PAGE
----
Despite the growing number of criminal charges (ranging from resisting arrest and interference to disorderly conduct, obstruction, and failure to obey a police order) that get trotted out anytime a citizen voices discontent with the government or challenges or even questions the authority of the powers that be, the problems we’re experiencing in terms of police shootings have little to do with rebellion or belligerence or resistance.

Rather, the problem arises when compliance doesn’t happen fast enough to suit the police.

For instance, 15-year-old Jamar Nicholson was shot in the back by police after they spotted him standing next to a friend holding a toy gun. “Officers ordered the boy to drop the weapon multiple times,” reports the Los Angeles Times. “When he didn’t comply, one of the officers opened fire.”

Martese Johnson, a 20-year-old college student, unarmed and in the process of walking away from a bar where he’d just been denied entry for being underage, was tackled by police and had his head slammed to the ground and bloodied, allegedly for being intoxicated, belligerent and using a fake ID. Johnson, who it turns out was polite, had a legal ID and was not drunk, survived the encounter after 10 stitches to his head.

And then there was Christopher Lollie, who was tasered, arrested and charged with trespassing, disorderly conduct and obstruction of the legal process for refusing to identify himself to police while waiting to pick his children up from their daycare. Footage of the encounter shows Lollie asking, “Why do I have to let you know who I am? I don’t have to let you know who I am if I haven’t broken any laws.” The charges against Lollie were eventually dropped.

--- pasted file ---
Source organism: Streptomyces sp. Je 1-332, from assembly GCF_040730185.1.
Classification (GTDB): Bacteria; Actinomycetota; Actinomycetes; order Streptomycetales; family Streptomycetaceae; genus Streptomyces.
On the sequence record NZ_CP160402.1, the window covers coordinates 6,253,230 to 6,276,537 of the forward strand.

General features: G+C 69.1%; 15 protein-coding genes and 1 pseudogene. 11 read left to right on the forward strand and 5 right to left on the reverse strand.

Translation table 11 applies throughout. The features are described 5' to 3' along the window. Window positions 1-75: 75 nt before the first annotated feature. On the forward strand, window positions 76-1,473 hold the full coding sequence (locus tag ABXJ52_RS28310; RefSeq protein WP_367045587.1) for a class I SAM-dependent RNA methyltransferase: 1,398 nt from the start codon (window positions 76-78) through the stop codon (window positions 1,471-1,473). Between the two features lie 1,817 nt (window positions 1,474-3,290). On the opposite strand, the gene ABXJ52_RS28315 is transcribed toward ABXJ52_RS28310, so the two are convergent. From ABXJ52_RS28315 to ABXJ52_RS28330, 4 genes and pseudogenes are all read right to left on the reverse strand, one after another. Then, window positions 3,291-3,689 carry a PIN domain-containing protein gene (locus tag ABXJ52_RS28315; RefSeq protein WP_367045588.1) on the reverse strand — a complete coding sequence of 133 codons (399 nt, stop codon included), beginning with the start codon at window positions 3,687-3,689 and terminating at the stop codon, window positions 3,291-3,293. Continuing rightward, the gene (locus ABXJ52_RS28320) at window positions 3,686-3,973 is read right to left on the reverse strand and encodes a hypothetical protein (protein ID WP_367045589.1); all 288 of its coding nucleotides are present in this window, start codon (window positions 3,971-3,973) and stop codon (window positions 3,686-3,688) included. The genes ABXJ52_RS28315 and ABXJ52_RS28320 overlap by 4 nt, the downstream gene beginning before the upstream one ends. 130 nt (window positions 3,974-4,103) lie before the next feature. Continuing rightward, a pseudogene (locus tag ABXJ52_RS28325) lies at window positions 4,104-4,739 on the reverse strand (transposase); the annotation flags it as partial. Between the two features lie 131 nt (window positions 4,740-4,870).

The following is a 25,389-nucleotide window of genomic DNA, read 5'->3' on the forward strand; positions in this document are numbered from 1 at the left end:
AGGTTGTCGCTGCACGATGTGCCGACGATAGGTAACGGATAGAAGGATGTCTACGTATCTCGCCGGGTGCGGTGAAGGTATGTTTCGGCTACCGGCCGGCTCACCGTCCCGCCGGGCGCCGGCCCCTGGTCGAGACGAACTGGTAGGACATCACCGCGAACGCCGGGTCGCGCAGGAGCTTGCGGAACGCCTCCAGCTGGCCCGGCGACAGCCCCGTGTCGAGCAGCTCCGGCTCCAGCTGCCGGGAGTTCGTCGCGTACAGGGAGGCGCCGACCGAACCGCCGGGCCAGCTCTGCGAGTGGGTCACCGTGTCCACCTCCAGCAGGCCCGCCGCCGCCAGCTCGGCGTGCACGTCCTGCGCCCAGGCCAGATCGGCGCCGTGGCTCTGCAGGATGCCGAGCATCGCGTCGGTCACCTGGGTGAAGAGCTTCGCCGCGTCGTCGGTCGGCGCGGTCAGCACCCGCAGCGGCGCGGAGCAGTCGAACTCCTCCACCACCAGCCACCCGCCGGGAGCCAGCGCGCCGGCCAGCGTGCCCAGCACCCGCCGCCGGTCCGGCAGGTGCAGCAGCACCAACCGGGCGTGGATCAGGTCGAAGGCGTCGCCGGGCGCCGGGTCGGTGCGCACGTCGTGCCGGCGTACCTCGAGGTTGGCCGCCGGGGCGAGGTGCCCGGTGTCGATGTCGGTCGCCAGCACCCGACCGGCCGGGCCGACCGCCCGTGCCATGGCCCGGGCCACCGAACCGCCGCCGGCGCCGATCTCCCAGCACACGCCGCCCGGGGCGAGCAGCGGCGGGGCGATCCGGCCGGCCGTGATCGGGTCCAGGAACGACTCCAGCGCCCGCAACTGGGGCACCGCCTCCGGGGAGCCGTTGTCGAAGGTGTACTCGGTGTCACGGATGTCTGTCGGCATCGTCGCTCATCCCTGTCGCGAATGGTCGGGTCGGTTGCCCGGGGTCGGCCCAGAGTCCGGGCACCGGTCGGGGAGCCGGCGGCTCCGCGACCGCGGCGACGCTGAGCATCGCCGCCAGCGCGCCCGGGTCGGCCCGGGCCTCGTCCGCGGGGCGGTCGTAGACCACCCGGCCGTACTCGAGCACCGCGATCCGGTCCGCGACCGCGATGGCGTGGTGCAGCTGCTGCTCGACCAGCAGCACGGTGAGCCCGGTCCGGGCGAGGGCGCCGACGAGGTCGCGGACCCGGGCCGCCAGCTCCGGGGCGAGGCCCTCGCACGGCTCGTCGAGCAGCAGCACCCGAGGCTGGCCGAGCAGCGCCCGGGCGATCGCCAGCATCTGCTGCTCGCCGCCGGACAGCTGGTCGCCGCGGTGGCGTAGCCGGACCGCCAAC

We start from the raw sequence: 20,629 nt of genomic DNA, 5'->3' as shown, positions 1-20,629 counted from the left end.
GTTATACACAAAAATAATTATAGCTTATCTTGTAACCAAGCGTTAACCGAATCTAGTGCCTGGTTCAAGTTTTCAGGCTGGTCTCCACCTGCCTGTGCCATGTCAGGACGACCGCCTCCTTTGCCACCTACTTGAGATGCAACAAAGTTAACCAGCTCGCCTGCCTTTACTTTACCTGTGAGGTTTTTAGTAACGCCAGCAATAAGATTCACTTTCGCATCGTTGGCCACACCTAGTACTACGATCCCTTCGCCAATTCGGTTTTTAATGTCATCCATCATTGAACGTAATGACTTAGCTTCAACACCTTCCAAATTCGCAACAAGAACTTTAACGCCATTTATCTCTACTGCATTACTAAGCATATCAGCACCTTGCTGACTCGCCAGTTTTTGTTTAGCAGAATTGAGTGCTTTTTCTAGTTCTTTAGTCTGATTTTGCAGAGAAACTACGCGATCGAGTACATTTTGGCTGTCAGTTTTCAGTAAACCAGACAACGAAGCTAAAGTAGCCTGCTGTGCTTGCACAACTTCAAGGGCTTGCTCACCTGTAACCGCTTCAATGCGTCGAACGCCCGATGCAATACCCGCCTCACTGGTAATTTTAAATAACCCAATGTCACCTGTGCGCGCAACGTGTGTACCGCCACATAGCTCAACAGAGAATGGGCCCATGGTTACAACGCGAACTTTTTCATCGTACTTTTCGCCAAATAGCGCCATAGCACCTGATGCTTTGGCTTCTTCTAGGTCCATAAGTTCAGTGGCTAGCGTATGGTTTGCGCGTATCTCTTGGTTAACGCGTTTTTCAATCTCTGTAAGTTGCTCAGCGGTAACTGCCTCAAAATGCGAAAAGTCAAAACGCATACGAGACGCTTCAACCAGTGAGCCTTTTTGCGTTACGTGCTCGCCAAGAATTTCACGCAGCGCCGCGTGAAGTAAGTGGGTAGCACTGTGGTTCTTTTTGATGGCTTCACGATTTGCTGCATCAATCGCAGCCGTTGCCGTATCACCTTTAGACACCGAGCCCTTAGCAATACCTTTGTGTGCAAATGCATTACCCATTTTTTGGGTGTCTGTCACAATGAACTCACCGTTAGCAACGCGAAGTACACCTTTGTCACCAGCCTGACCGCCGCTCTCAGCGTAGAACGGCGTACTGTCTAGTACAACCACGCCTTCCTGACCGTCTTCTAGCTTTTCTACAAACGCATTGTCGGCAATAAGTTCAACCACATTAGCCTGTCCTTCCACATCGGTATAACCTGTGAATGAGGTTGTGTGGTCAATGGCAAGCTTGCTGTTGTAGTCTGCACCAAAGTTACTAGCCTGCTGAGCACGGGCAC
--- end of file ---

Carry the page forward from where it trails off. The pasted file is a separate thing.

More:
Nicholson, Johnson and Lollie aren’t the only Americans being taught a hard lesson about compliance at the end of a government-issued gun.

World War II veteran John Wrana, 95 years old, dependent on a walker to get around, and a resident of an assisted living center, was rushed by five police officers—one with a Taser and riot shield, others with handguns and a 12-gauge Mossberg pump shotgun—after refusing treatment for a urinary tract infection and brandishing a shoehorn. One of the officers, allegedly fearing for his safety, fired multiple beanbag rounds at Wrana at close range, who bled to death from internal injuries.

James Howard Allen, 74 years old and recovering at home from a surgery, was shot and killed by police who were asked by family members to do a welfare check on him. When police crashed through the man’s back door, they found Allen, perhaps having just awoken and fearing a burglary, armed with a gun.